In 1979 J. Gwyn Griffiths retired from his university post in Swansea, but he continued researching and writing with the same ardour. He was now internationally known as an authority on ancient Egyptian religion and the interpretation of it by Greek and Latin writers. In retirement he widened his scholarly interests to include the religions of other parts of the ancient world. In 1991 The Divine Verdict: A Study of Divine Judgement in the Ancient Religions was published, to be followed, in 1996, by Triads and Trinity, a volume which traces the origins of the notion of tri-unity in the ancient world and contextualizes the Christian doctrine of the Trinity. Also there appeared an extensive collection of his most important articles, Atlantis and Egypt with other Selected Essays (1991), another volume which displays the breadth of his scholarship. Yn 1992 he was presented with a Festschrift by his fellow-Egyptologists, Studies in Pharaonic Religion and Society in honour of J. Gwyn Griffiths (ed. Alan B. Lloyd), which contains a bibliography of his writings to 1991. A matter of particular joy to him was the opening, in Swansea University in 1998, of the Egypt Centre, a permanent and purpose-built home for the Wellcome Collection of Egyptian Antiquities: he and Käthe Bosse-Griffiths had been instrumental in securing the collection for the university.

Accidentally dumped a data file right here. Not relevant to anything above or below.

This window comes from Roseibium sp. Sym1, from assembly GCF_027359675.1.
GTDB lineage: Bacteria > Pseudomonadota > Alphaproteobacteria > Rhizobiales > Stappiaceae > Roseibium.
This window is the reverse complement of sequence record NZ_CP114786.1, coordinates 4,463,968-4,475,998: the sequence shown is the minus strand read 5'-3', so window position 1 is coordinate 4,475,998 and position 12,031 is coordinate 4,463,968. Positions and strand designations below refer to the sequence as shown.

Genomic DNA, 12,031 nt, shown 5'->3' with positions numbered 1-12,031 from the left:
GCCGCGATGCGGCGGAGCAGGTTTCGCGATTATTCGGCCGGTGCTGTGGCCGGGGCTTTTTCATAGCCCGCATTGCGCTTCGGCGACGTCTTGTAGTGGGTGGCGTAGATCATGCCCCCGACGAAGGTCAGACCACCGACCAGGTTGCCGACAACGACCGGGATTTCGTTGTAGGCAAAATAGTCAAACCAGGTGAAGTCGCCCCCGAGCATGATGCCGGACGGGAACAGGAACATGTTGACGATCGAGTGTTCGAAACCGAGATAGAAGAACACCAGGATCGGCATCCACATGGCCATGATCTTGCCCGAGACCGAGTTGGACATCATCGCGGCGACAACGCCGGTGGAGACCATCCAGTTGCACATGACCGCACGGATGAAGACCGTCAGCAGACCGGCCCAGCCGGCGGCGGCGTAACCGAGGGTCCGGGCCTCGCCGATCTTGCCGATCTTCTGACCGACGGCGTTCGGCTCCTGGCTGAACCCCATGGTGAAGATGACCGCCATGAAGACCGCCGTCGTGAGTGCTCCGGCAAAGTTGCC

Throughout his life J. Gwyn Griffiths was a prominent campaigner in the interests of Wales and of the Welsh language. He was the prime mover in establishing the (Welsh-medium) Classical Section of the Guild of Graduates of the University of Wales: he became the Section's first secretary (1951-72), then its chairman (1972-92). Under its aegis he edited the two collections Cerddi o'r Lladin (‘Poems from Latin’, 1962) and Cerddi Groeg Clasurol (‘Classical Greek Poems’, 1989), and also published a Welsh translation of Aristotle's Poetics (1978; new printing, 2001). He was a friend of Waldo Williams and D. J. Williams: a collection which he made of Waldo's poems provided a basis for the publication of Dail Pren (‘Tree Leaves’, 1956); he was editor of a volume in D. J.'s honour (1965), of a collection of his early short stories Y Gaseg Ddu (‘The Black Mare’, 1970), and of the volume devoted to him in the series Bro a Bywyd (1982). Earlier in his life J. Gwyn Griffiths wrote a number of political pamphlets, including Anarchistiaeth (‘Anarchism’, 1944) and Y Patrwm Cydwladol (‘The International Pattern’, 1949); from 1948 to 1952 he was editor of the Plaid Cymru periodical, Y Ddraig Goch (‘The Red Dragon’). He also stood as a candidate for Plaid Cymru in local and parliamentary elections in Swansea and district. He supported every Welsh-language activity in Swansea, and, although hampered by deafness in his last years, rarely was he absent from any event which promoted the language in the area. For years he was a deacon in Capel Gomer, Swansea's Welsh-language Baptist church, and a local preacher who gave readily of his service to churches of all denominations.
J. Gwyn Griffiths was a man of deep convictions, a tireless worker and a warm companion. He died in Swansea, aged 92, on 15 June 2004, over six years after his wife. On 23 June 2004, after a service at Trinity Chapel, Swansea, his remains were buried with Käthe's in Morriston Cemetery.
Ceri Davies, Swansea
Published date: 2013